UNITED STATES DISTRICT COURT DISTRICT OF COLUMBIA
February 27, 1952
TOM WE SHUNG
McGRATH, Atty. Gen., et al.
The opinion of the court was delivered by: KEECH
This is an action for a declaratory judgment under the Declaratory Judgment Act, 28 U.S.C.A. § 2201, 2202, and for review under the Administrative Procedure Act, 5 U.S.C.A. § 1001 et seq., in connection with the exclusion of a Chinese alien. The plaintiff in his complaint requests 'an order declaring that the hearing accorded the plaintiff before the Board of Special Inquire was unfair, null and void, and further declaring that the plaintiff Tom We Shung is the blood son of Tom Wing and is admissible to the United States under Public Law 271, 79th Congress (8 U.S.C. 232).'
The plaintiff contends that the hearing before the Board of Special Inquiry which heard his case was null and void for the reasons that the Board was improperly composed of two immigrant officials and a clerk-stenographer; that the Board was subject to the control of officials engaged in investigatory functions, in violation of Section 5(c) of the Administrative Procedure Act, 5 U.S.C.A. § 1004(c); and that the Board was not composed of hearing examiners appointed in conformity with Section 11 of the Act, 5 U.S.C.A. § 1010. Plaintiff further contends that the finding of the Board should be set aside under the provision of Section 10(e)(B)(5) of the Act, 5 U.S.C.A. § 1009(e)(B)(5), because it was not supported by substantial evidence or any evidence whatsoever.
Even before enactment of Public Law 843, 81st Congress, 8 U.S.C.A. § 155a, which specifically exempted immigration proceedings from the hearing provisions of the Administrative Procedure Act, they had been held inappliable to exclusion proceedings before a Board of Special Inquiry, since Section 7(a) of the Act, 5 U.S.C.A. § 1006(a), specifically exempts from these provisions proceedings before 'boards or other officers specially provided for by or designated pursuant to statute.'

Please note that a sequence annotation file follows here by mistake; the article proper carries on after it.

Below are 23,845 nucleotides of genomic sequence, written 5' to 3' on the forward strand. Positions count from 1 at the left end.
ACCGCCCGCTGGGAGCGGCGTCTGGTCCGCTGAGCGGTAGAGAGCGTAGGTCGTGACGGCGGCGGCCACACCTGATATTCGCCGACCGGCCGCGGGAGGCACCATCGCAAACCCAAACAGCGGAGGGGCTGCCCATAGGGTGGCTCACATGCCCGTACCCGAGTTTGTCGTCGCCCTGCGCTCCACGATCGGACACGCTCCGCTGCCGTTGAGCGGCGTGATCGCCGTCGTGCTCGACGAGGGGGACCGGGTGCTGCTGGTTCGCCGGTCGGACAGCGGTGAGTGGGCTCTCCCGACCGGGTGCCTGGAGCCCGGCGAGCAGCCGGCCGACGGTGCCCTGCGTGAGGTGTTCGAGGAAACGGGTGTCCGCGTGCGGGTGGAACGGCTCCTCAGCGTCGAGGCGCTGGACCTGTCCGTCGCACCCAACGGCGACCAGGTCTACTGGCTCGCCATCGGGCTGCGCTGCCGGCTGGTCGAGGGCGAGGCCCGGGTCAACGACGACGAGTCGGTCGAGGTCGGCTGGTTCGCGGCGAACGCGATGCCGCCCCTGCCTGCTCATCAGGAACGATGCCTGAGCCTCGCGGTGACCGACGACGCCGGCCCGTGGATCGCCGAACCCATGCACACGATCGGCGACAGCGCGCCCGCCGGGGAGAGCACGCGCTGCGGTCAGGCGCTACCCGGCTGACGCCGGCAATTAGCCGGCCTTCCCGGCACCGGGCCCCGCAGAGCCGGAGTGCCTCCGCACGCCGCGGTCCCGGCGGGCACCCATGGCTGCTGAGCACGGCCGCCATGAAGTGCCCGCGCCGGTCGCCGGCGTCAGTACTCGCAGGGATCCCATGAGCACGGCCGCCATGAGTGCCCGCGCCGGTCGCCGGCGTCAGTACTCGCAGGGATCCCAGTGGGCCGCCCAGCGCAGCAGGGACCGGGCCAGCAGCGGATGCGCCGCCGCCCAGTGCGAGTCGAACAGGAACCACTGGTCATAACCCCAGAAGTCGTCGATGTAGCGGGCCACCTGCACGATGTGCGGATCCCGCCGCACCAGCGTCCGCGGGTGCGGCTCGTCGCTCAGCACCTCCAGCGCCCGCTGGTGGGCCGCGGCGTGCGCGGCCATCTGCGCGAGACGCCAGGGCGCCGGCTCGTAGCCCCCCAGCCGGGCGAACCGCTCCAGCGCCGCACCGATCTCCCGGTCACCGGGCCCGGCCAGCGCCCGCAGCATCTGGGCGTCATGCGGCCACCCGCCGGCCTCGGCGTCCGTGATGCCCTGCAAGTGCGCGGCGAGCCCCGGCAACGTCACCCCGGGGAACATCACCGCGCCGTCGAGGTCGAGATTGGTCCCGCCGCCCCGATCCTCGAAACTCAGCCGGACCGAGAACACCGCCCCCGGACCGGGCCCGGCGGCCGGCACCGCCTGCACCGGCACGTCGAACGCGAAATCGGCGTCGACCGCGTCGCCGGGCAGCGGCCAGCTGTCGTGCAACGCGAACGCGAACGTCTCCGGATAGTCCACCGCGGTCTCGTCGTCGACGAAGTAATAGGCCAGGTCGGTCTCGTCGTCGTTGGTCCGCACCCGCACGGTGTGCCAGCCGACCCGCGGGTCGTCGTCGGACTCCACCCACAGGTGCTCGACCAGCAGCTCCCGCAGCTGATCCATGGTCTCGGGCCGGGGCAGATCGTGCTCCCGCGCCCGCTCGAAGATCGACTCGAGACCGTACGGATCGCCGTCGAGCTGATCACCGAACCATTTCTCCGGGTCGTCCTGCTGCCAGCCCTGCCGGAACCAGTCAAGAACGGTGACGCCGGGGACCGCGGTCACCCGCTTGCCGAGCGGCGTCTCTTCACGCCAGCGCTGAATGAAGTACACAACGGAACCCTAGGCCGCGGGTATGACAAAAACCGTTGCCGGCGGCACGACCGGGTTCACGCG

Since Section 10(e)(B)(5) is confined to hearings held pursuant to the Act, it would be inapplicable to the hearing here involved, even if Section 10 be held applicable to immigration proceedings.
Since the complaint presents an actual controversy between the alien and immigration officials over the plaintiff's eligibility under 8 U.S.C.A. § 232 for admission to the United States, which enables the plaintiff to seek judicial review under the Declaratory Judgment Act, 28 U.S.C.A. § 2201,
it is not necessary to consider the applicability of the judicial review provision of the Administration Procedure Act.
Under the express provisions of the statute, the decision of the Board of Special Inquiry is final, when affirmed on administrative appeal, and is reviewable by the courts only when the administrative officers have manifestly abused the power and discretion conferred on them.
The scope of review under the facts in this case- an exclusion case involving the attempted entry into this country by a Chinese alien- is therefore limited to a determination of (a) whether the statutory requirements have been complied with, and (b) whether there has been an abuse of discretion by the immigration authorities. This is so whether the plaintiff's action be considered under the Declaratory Judgment Act or under Section 10(e) of the Administrative Procedure Act.
I find that there has been compliance with the applicable statutory requirements, and that the Board of Special Inquiry was properly constituted. I further find that, even if it were not so constituted, no timely objection was made thereto, although the plaintiff was admittedly represented by counsel particularly experienced and competent in such matters, and that the point, if valid, is not now available.
The Act under which the Board of Special Inquiry is authorized and operates provides specifically that the concurrence of two of its members is sufficient for board action. 8 U.S.C.A. § 153. No challenge was made or is now made of the fact that two members of the Board were lawfully members thereof, and the record discloses that the Board found unanimously that the applicant had failed to satisfactorily establish that he is the blood son of Tom Wing.
I further find that the hearing accorded the plaintiff was a fair one.
I have reviewed the entire record and not only find there was no abuse of discretion by the authorities, but conclude that the record adequately justifies the action taken. The record warrants the conclusion that the denial of admission was not based merely on minor discrepancies, but rather that the discrepancies, material or immaterial, were considered in connection with the entire record in determining the credibility of the plaintiff, his father, and his witness, and that the Board did not act arbitrarily in disbelieving the testimony offered in support of plaintiff's application for admission.
I therefore find that the plaintiff's prayers should be denied, and the amended complaint be dismissed.
Counsel will please present appropriate findings of fact, conclusions of law, and judgment.